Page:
Well, we have made it to present time and comic book movie are a staple of the summer movie season. Right now, Marvel rules the box office with their films in the MCU, which is being led by The Avengers (2012), with 1.5 billion dollars at the box office. The 2010’s have also brought with it a great deal of reboots. Sony rebooted Spider-Man starring Andrew Garfield called The Amazing Spider-Man. 20th Century Fox “rebooted” the X-Men franchise, using a younger cast, titled X-Men: First Class. Zack Snyder and Warner Bros. rebooted Superman, as the Man of Steel, starring Henry Cavill. The reboots don’t end there, Fox plans on releasing a rebooted Fantastic Four film this summer. Also Marvel has a legal hand shake to use Spider-Man in the MCU which will lead to a reboot of the reboot. As far as the future goes, Marvel has a rough outline of movies to be released from now until 2019. DC has a similar plan, but focusing on establishing a cinematic universe themselves. 

There has been a fair amount of comic book movies throughout history, but which ones hold up as the best of the best. I’m going to give you my favorite comic book franchise. Before I do I want to warn you all, I’m a bit Marvel bias, so you may not see as much love for DC on this list.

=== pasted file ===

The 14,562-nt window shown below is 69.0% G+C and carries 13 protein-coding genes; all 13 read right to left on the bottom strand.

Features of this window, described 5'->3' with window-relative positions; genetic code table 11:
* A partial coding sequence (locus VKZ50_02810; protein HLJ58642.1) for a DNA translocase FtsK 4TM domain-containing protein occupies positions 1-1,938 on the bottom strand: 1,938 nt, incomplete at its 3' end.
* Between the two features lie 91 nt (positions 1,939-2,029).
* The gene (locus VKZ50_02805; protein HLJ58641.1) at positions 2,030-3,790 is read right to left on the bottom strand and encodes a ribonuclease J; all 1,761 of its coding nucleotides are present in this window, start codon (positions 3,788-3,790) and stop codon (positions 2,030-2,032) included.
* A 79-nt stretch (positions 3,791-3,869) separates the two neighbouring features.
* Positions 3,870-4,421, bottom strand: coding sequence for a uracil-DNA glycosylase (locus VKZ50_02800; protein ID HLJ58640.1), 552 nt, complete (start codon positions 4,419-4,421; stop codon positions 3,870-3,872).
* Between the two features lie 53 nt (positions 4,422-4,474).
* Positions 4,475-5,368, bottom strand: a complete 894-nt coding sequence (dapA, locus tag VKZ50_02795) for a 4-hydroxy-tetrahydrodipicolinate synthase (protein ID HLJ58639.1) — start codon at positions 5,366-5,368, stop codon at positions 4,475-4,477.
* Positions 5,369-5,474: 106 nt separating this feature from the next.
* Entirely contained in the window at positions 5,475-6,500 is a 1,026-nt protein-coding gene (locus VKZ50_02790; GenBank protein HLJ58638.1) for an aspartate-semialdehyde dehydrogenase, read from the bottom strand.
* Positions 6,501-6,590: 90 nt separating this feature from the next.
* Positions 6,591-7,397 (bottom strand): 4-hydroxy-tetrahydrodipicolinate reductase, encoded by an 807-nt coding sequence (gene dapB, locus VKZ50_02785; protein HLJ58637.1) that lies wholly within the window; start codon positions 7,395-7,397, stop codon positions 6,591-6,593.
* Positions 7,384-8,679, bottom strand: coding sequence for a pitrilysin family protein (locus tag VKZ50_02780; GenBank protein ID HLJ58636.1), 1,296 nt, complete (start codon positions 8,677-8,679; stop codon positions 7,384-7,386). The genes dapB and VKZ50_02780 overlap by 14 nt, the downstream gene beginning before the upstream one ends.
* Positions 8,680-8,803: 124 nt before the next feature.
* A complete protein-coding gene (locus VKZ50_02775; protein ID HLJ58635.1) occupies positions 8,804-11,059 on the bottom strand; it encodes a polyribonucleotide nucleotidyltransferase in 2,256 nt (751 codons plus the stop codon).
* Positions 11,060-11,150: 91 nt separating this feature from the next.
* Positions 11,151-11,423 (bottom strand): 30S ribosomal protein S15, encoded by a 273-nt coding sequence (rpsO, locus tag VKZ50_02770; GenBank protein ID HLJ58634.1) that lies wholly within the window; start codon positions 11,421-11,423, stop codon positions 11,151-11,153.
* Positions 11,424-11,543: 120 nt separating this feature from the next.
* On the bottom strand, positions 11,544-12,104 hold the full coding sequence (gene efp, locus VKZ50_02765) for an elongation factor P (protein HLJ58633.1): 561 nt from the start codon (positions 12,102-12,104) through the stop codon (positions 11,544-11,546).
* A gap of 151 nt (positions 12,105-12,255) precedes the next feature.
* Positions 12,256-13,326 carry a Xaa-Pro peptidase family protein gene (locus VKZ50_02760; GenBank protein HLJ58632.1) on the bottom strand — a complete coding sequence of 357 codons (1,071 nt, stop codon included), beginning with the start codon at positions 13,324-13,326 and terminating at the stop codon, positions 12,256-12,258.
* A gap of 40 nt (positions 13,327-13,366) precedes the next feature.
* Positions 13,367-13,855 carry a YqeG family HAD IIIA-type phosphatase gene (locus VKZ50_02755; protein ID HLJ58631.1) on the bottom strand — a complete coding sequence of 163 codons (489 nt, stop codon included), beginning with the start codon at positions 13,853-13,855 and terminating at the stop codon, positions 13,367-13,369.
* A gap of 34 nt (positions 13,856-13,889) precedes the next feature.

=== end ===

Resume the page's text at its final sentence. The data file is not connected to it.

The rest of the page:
1. Marvel’s Cinematic Universe (MCU) 
  2. Christopher's Nolan's Batman Trilogy 
  3. Sam Raimi’s Spider-man Trilogy 
  4. X-Men Franchise 
  5. Superman Franchise
At first I didn’t want to include the whole MCU because there are a lot of films included in that list. As I began to think of the films in the MCU only Iron Man has a full trilogy, so I decided to include all the films in the MCU. I will give you my top five films in the MCU: 
  1. Marvel's The Avengers 
  2. Guardians of the Galaxy 
  3. Captain America: The Winter Soldier 
  4. Iron Man 
  5. Thor
Christopher Nolan raised the bar of what it means to be a comic book movie. The Dark Knight alone tops most people’s lists as one of the best comic book movies ever. I personally think the series ended on a weak note with The Dark Knight Rises. The Dark Knight Rises is one of those films that is good overall, but has enough issues that it doesn't rise to greatness like its predecessors.

Sam Raimi has given me the better set of Spider-man films. The second Spider-man film in this trilogy is by far the best Spider-man movie, period. I believe Tobey Maguire gave us a better Peter Parker than Andrew Garfield. I’m not saying Garfield did a bad job, but he was too much of a “Chic Geek” or “Hipster”. Let’s be realistic here, the success of the Spider-man and X-men’s franchise had to be a big confidence boost for Marvel to create a cohesive cinematic universe.